The powerhead, my father gave me a bit of confidence that this could be done DIY, however I am skeptical as this is a crucial part of the engine - well..to me..it IS the engine, so idk.

The swivel pin......I dont know, I cant even find information on this. Also, I do not have the ability to take this engine off the boat myself and then also have it sit in my basement where it is warm in the winter - its a distance from the driveway.

They quoted me $2700 for parts and labor - $1500 of that is parts, with 12 hours for labor 8 for the swivel pin and 4 for the lower unit- this does not include the powerhead.



Does that estimate sound reasonable, particularly the labor hours?

They did list all parts required but alas, no serial or part numbers to them.

I am willing to learn and it sounds like a fun project, but i am low on confidence, would you say any of this is DIY?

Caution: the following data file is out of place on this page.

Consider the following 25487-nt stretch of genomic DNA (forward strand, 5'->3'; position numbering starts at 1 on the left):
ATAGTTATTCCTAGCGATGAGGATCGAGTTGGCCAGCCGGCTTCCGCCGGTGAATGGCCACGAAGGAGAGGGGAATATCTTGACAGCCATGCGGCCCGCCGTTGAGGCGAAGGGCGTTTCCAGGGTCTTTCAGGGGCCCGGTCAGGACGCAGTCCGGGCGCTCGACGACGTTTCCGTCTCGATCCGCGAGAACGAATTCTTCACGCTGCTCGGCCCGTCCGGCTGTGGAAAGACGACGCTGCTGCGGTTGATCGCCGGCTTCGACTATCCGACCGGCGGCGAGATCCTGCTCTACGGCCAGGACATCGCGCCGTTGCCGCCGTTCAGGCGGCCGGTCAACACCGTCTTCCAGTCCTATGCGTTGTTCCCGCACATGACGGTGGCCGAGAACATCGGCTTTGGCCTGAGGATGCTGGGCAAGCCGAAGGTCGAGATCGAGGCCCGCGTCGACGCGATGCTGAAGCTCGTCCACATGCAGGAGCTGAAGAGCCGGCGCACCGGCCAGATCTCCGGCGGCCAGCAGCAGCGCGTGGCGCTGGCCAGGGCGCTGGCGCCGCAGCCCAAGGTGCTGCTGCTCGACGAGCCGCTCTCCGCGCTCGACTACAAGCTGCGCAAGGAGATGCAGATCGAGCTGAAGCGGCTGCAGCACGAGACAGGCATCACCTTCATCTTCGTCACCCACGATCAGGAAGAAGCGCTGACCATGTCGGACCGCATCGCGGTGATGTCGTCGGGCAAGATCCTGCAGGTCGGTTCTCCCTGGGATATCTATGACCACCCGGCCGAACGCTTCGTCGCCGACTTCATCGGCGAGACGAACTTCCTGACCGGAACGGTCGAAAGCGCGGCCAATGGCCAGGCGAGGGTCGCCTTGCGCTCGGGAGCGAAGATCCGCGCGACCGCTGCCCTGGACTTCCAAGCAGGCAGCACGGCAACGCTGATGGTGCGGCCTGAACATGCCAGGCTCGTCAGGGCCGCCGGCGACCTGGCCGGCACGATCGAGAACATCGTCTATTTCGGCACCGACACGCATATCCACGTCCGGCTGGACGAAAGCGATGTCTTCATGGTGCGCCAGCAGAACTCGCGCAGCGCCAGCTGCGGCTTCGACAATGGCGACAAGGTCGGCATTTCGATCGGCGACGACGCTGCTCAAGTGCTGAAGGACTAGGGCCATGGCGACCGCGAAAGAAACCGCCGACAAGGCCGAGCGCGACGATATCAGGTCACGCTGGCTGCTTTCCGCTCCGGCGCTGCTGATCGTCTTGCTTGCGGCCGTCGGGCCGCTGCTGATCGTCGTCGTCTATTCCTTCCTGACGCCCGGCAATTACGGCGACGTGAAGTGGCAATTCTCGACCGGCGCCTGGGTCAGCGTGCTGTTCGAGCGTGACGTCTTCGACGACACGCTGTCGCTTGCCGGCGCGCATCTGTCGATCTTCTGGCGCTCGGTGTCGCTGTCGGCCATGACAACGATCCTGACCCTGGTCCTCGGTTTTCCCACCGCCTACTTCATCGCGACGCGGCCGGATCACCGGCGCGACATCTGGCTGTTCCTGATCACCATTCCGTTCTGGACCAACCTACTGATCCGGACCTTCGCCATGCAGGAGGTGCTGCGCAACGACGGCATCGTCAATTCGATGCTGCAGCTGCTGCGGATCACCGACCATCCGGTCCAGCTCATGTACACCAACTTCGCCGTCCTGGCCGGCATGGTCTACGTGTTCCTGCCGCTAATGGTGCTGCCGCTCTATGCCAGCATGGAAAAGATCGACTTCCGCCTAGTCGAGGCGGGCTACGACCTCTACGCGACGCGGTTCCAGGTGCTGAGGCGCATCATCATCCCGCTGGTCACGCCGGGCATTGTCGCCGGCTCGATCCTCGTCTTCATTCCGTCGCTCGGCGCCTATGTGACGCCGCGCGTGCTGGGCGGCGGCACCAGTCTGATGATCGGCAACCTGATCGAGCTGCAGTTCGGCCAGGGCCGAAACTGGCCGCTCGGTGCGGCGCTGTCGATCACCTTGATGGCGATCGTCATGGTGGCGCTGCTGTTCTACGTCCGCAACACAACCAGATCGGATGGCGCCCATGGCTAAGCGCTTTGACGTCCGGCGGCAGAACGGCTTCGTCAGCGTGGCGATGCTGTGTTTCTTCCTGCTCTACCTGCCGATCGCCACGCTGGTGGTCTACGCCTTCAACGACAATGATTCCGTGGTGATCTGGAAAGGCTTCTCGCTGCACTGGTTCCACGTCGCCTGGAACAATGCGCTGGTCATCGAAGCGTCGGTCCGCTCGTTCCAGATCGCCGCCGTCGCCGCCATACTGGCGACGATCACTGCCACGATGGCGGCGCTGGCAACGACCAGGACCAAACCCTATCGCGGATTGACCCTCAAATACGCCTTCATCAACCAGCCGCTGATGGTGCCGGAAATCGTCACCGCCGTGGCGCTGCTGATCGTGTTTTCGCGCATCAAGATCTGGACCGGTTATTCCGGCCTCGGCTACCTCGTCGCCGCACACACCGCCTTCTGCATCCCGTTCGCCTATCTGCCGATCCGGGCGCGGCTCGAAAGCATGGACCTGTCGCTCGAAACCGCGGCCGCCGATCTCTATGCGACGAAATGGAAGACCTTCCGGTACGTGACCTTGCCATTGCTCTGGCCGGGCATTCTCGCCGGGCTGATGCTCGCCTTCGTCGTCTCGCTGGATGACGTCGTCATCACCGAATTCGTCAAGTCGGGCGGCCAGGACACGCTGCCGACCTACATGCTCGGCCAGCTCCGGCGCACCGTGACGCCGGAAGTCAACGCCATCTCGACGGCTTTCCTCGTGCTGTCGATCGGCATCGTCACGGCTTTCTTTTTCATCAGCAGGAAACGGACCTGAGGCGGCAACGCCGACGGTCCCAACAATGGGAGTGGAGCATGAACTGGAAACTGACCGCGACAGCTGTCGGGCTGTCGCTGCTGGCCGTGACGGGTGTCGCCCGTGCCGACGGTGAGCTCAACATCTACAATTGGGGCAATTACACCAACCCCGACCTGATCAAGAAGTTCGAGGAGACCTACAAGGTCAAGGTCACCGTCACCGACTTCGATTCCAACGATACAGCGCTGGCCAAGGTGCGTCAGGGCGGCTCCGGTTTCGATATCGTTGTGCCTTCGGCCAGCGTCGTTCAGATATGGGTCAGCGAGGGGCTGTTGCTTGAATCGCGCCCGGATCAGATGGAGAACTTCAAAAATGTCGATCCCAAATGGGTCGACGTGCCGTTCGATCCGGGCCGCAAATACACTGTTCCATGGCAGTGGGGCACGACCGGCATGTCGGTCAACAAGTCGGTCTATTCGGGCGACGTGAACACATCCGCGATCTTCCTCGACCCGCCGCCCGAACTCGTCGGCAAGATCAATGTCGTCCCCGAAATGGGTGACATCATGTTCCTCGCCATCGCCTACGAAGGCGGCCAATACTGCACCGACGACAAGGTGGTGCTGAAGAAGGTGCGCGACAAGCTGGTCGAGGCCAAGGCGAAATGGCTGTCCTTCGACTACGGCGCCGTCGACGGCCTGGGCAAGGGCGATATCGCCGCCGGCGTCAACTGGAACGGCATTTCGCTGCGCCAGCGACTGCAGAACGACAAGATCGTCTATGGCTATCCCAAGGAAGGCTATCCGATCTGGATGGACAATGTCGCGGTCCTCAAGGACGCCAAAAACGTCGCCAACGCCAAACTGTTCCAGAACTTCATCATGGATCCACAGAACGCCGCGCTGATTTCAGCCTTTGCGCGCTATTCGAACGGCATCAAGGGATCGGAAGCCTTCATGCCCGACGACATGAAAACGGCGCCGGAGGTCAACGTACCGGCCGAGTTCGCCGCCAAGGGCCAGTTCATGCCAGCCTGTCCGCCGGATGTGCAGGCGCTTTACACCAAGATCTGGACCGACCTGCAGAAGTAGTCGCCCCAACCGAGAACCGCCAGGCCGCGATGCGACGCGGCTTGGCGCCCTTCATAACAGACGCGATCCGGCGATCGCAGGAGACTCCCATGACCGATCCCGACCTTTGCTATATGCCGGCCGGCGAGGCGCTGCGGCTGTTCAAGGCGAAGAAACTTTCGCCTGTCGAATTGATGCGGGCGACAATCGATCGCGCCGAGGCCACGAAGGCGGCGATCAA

Any tips, comments?

 
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11-16-08, 09:58 AM   #2  
Ok this is a big project and most can be done at home with no special tools but some will have to be done by someone with special tools.
The gearcase or at least the propshaft is better off being done by someone that has the propper tools I wouldn't take it to a dealer but find a smaller shop that you feel comfrortable with. That way if you have other small questions they might be willing to help.
But just remember when a tech is on the phone or answering a customers questions the time it takes to give free advice is time they are loosing when they can be making $. I don't mind helping a person out "heck I enjoy doing it here" at work it's a different story I get paid by how much work I get done.
I would break it up into small projects, first remove the gearcase and bring it in to have the propshaft replaced and the prop rehubed you can do the impeller at home. This is something that you should learn to do so it can be done at regular intervals.
At some point you should do a compression test and or a leakdown test to find out what shape the powerhead is in.
Start there and ask a alot of questions like I said it's a big job but you can do it a mercury service manual will help a lot and save you a tone of time.